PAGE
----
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Risk Of Drowning Doubles On Public Holidays, Research Finds

Life savers are issuing a crucial warning ahead of the long weekend following new research that suggests Australians are twice as likely to drown on public holidays.

Australia Day is one of the biggest celebrations on our country's calendar. But ahead of this year's festivities, Australia's Royal Life Saving Society are urging Aussies to 'make the right call' when it comes to our water safety.

A recent study has uncovered a number of alarming statistics regarding alcohol and public holiday related drownings.

According to the research, the risk of drowning doubles on public holidays. As does the risk of drowning while under the influence of alcohol.

Men are also the most at-risk group. Of the 44 people that lost their lives drowning since December 1st 2019, 89 percent were male. The majority were aged between 35 and 64 years old.

Men aged 35-64 make up the majority of drowning deaths in Australia. Image: Getty

And it's not just the ocean we need to worry about. 41 percent of drownings took place at inland waterways.

The life savers are insisting that "drowning is wholly preventable."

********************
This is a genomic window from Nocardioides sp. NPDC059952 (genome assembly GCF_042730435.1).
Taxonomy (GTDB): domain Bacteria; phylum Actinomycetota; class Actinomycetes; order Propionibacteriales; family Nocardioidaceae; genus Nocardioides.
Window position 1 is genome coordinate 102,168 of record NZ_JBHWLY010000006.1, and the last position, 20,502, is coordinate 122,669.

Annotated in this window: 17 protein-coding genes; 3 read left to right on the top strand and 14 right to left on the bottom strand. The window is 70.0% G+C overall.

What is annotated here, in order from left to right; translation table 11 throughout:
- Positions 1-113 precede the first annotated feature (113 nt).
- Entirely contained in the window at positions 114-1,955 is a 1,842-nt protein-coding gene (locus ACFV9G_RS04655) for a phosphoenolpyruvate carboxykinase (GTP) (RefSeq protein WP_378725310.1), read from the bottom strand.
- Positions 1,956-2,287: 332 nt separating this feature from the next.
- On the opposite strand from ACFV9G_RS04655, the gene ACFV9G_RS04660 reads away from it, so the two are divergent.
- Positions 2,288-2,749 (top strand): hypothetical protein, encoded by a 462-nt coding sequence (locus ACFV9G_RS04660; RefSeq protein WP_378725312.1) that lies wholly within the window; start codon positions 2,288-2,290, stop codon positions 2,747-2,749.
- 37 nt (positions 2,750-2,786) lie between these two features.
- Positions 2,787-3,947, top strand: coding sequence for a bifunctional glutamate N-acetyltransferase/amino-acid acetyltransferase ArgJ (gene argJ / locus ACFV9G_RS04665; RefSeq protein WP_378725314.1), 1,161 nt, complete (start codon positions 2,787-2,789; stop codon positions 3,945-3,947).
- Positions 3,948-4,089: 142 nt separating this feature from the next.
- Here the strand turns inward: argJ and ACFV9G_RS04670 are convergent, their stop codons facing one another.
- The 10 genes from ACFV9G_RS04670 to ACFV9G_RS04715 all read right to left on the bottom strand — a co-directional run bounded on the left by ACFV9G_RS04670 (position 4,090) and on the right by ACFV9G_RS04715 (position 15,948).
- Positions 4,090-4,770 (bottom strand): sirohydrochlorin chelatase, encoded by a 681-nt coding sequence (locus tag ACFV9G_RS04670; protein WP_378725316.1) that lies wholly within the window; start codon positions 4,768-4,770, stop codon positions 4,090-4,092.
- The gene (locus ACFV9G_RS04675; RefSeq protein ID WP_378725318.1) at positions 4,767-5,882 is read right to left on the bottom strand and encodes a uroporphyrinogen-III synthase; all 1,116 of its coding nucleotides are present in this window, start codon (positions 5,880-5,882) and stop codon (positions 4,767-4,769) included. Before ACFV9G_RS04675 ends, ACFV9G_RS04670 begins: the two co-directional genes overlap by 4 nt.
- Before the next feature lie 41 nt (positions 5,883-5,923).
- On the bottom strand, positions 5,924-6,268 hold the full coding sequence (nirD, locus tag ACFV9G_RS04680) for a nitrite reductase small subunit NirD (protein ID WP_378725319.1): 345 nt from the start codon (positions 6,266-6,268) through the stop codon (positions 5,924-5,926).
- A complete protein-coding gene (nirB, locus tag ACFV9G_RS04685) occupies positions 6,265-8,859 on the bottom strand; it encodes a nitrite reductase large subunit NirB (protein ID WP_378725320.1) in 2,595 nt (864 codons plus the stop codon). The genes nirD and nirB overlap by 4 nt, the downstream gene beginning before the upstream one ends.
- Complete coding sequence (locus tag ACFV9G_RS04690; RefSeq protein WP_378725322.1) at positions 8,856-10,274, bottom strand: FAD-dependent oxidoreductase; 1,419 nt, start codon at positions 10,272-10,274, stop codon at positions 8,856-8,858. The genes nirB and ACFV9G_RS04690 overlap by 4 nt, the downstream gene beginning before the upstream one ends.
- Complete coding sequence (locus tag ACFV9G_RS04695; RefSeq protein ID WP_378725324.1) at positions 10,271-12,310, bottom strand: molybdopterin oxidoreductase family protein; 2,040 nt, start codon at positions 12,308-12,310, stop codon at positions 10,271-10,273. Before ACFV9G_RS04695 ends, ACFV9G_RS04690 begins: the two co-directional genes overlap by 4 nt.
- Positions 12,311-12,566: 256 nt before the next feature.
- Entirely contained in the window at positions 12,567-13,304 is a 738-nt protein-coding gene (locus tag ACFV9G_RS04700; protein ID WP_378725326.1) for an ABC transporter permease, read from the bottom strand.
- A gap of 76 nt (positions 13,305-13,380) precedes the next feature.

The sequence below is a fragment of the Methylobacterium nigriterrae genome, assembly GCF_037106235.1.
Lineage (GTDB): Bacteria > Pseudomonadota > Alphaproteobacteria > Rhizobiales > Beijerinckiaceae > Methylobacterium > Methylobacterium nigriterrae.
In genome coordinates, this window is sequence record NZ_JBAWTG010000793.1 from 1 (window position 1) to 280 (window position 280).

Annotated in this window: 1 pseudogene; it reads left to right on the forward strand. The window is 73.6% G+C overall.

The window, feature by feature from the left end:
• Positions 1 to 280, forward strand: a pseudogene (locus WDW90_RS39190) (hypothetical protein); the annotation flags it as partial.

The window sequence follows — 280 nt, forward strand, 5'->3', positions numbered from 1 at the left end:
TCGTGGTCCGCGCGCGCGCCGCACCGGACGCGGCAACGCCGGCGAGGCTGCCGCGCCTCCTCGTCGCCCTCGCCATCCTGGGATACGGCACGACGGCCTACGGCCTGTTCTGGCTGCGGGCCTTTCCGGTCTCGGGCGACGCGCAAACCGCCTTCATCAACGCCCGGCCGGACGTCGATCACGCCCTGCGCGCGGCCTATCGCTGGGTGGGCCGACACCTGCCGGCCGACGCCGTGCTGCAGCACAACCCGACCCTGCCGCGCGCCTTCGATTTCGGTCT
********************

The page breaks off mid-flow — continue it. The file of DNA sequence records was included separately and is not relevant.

“Our message is simple. Love the water. Enjoy the water. Do it safely. We want everyone to go out and have fun, but people need to be aware of the risks and take the necessary precautions to keep themselves and their mates safe," Royal Life Saving’s Craig Roberts said in a statement.

There are a number of things Aussies can do to stay safe this long weekend. Wearing a life jacket when boating can increase your chance of survival by 50 percent.

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And hold off drinking until after you've had your swim. Royal Life Saving recommends that you do not re-enter the water after you've consumed alcohol.

Finally, enjoy the water with your friends and family, not by yourself. Swimming or doing anything in and around water alone will make it extremely difficult to seek help.

A beer by the beach may be an Aussie tradition, but we need to be smart about it. As the long weekend rolls approaches, make the right call around the water. And always look out for your mates.

Featured image: Getty